Did you know that your EAM software system is primarily comprised of two types of static data?
- Master Table Information
- Coding Elements
Master table information (i.e., equipment, materials master, etc.) and coding elements (i.e., work order types, priorities, failure codes, material return reason, etc.) are keys to getting your EAM software to perform.
- Clean, standardized, and complete master table information helps users find records, encourages system use, and provides powerful reporting outputs. Click here to download a sample of a world-class MRO material master.
- Coding elements allow users to group, sort, and report information and are the underlying data elements for many key performance indicators. For example, the industry standard for measuring the % of Reactive (Unscheduled) Maintenance is based on Work Order Priority codes.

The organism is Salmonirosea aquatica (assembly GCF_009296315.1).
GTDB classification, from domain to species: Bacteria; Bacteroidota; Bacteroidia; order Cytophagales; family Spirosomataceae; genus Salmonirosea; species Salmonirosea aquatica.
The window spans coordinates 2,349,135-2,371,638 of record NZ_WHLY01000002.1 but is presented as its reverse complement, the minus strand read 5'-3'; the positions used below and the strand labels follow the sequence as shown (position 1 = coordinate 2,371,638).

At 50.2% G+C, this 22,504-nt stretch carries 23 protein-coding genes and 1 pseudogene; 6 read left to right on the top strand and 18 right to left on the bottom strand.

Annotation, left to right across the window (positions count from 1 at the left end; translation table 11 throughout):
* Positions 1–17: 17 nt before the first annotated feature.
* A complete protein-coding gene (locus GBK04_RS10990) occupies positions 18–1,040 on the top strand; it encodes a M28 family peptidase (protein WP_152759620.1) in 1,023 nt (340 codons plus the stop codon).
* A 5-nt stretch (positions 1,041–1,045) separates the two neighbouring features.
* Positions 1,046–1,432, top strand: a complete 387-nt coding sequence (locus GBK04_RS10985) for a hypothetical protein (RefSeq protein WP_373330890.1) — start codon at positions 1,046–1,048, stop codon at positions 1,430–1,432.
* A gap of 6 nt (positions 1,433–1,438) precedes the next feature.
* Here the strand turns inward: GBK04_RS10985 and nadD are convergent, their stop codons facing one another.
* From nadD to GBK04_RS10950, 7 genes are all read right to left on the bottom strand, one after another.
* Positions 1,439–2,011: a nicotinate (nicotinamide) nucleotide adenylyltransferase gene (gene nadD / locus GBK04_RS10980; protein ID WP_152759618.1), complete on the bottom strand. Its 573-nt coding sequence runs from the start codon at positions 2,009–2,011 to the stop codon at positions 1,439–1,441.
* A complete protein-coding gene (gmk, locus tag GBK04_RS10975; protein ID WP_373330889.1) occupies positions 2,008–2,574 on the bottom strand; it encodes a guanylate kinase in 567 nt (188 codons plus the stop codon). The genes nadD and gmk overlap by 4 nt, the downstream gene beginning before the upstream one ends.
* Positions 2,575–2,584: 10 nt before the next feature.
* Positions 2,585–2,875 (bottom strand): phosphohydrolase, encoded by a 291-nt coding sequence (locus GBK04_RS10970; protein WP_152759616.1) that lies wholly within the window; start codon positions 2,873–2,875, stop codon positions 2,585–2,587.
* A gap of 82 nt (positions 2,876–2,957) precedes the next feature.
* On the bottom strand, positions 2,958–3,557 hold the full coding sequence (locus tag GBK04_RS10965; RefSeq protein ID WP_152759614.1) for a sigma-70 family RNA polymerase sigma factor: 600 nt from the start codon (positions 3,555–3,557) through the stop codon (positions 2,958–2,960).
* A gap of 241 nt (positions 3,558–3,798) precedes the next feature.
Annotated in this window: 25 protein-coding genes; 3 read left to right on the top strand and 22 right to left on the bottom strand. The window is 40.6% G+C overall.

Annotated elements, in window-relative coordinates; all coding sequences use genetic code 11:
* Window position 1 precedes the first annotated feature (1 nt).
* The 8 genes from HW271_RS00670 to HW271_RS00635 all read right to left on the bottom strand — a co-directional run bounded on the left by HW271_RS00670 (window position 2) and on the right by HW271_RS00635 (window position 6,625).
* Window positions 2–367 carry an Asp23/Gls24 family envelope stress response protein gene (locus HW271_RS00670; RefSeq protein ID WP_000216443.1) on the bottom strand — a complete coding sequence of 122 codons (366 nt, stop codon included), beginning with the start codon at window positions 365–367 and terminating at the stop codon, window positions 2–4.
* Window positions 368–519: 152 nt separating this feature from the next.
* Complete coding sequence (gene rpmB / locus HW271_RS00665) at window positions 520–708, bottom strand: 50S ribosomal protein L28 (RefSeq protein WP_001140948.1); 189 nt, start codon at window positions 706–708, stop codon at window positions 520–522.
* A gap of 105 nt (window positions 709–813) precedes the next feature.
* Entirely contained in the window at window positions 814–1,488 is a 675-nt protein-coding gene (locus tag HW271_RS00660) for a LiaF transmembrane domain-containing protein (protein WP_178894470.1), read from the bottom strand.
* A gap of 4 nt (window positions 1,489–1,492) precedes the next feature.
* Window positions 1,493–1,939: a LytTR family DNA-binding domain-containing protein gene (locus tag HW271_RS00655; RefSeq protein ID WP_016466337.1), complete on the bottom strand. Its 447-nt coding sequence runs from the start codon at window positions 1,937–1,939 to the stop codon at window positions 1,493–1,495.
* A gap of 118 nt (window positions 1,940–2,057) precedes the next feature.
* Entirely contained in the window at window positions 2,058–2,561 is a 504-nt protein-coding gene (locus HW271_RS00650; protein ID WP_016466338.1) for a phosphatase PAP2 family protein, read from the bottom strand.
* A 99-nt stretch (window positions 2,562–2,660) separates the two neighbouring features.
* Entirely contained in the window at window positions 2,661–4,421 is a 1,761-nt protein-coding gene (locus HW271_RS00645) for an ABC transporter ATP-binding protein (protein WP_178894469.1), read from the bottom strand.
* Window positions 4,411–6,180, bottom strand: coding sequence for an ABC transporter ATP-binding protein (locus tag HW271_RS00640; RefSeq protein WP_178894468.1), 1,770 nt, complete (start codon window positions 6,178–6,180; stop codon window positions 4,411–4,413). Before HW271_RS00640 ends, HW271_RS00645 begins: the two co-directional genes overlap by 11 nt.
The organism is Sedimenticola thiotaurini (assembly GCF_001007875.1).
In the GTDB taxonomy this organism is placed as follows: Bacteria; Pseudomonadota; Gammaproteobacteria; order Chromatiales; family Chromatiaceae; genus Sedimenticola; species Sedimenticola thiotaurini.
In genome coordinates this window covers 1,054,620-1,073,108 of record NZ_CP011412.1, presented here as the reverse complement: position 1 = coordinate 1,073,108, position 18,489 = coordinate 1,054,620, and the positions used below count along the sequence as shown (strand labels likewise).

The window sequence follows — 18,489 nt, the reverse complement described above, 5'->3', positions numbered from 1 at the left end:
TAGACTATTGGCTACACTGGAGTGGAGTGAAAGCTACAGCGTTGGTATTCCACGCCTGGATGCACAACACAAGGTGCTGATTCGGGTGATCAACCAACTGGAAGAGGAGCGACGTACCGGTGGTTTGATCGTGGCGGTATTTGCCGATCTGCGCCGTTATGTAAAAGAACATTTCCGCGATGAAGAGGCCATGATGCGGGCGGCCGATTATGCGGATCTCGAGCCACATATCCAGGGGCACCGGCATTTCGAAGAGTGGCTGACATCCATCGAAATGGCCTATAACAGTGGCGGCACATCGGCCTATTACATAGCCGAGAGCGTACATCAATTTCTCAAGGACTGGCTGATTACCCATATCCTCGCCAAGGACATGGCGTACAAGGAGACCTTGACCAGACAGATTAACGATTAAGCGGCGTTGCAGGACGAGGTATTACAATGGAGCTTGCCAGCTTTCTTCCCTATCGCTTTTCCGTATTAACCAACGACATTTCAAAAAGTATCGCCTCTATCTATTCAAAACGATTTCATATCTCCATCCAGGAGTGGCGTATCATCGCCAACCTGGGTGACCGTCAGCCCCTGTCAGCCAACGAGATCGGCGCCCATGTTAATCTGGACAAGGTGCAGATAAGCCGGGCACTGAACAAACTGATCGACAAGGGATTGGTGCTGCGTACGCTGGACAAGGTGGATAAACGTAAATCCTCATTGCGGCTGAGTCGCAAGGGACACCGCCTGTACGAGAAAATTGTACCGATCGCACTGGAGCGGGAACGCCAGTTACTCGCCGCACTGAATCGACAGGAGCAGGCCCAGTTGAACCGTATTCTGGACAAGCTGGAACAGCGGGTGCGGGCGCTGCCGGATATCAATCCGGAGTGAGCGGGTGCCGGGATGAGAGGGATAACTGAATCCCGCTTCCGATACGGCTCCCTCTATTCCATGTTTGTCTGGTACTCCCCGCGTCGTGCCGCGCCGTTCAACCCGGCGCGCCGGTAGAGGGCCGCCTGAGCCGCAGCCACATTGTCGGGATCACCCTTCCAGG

EAM data structures drive system reporting, reliability efforts, performance management information, and ease of system use. However, these critical system elements are often glossed over during the implementation process. Not enough time and attention is paid to fully defining these building blocks. As a result, users get frustrated, system buy-in is slow to occur, and the quality of information and reporting suffers.
So don’t forget about static data structures when implementing your EAM system. If you do, you won’t for long. It will become evident when you try to find an inventory item or run a report. J